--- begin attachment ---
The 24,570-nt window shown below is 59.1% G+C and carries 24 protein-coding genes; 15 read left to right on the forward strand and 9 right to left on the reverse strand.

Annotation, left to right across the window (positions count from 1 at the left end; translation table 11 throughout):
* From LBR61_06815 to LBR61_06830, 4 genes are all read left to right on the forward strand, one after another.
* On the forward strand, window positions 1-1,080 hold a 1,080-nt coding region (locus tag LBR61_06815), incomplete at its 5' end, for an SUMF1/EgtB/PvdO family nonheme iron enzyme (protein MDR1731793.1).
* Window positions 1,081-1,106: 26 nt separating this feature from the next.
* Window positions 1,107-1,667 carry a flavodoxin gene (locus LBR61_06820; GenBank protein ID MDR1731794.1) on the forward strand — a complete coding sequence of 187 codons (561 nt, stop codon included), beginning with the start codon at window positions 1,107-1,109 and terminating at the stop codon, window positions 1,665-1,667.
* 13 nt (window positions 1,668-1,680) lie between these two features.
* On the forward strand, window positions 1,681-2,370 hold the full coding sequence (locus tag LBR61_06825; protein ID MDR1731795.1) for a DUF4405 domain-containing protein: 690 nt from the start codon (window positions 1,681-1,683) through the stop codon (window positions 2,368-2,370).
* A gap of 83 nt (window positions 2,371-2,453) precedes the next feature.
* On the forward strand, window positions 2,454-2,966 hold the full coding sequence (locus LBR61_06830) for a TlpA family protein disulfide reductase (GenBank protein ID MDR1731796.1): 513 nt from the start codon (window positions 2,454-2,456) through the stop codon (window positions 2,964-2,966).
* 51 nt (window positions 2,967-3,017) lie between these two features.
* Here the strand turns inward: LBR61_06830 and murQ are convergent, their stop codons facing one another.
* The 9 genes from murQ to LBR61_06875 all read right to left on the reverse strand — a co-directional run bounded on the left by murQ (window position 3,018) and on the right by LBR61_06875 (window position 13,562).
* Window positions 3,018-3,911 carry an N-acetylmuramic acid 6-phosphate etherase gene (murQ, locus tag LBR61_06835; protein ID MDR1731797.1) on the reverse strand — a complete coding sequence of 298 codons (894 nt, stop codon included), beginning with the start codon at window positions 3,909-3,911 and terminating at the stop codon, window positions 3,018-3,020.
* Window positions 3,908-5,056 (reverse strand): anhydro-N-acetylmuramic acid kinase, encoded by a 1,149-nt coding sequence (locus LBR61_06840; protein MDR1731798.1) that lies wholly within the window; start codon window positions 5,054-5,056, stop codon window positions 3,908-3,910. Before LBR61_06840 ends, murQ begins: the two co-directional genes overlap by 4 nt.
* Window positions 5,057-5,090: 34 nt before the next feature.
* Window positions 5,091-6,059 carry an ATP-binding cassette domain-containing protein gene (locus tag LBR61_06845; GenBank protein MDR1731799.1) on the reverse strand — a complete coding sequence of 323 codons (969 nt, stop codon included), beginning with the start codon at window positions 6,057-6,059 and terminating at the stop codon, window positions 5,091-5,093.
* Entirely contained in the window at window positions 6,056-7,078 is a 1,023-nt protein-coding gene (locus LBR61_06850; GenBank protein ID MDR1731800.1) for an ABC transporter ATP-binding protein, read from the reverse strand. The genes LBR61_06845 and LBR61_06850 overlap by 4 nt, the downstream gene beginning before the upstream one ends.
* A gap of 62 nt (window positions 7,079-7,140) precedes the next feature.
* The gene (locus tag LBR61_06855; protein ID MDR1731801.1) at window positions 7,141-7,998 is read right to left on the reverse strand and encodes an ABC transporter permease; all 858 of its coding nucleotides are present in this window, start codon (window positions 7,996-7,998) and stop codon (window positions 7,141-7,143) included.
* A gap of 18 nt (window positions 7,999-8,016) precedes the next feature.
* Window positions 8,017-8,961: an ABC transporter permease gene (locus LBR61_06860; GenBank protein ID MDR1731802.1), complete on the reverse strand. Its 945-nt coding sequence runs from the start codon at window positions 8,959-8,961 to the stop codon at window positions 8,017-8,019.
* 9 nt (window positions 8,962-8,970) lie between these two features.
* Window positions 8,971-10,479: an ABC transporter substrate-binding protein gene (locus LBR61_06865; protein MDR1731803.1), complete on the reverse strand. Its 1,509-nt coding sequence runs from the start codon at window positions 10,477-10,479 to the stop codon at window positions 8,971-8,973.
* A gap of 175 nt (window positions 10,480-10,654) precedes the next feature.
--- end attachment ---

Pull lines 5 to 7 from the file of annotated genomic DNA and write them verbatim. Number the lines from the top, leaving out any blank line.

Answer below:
* Window positions 1,081-1,106: 26 nt separating this feature from the next.
* Window positions 1,107-1,667 carry a flavodoxin gene (locus LBR61_06820; GenBank protein ID MDR1731794.1) on the forward strand — a complete coding sequence of 187 codons (561 nt, stop codon included), beginning with the start codon at window positions 1,107-1,109 and terminating at the stop codon, window positions 1,665-1,667.
* 13 nt (window positions 1,668-1,680) lie between these two features.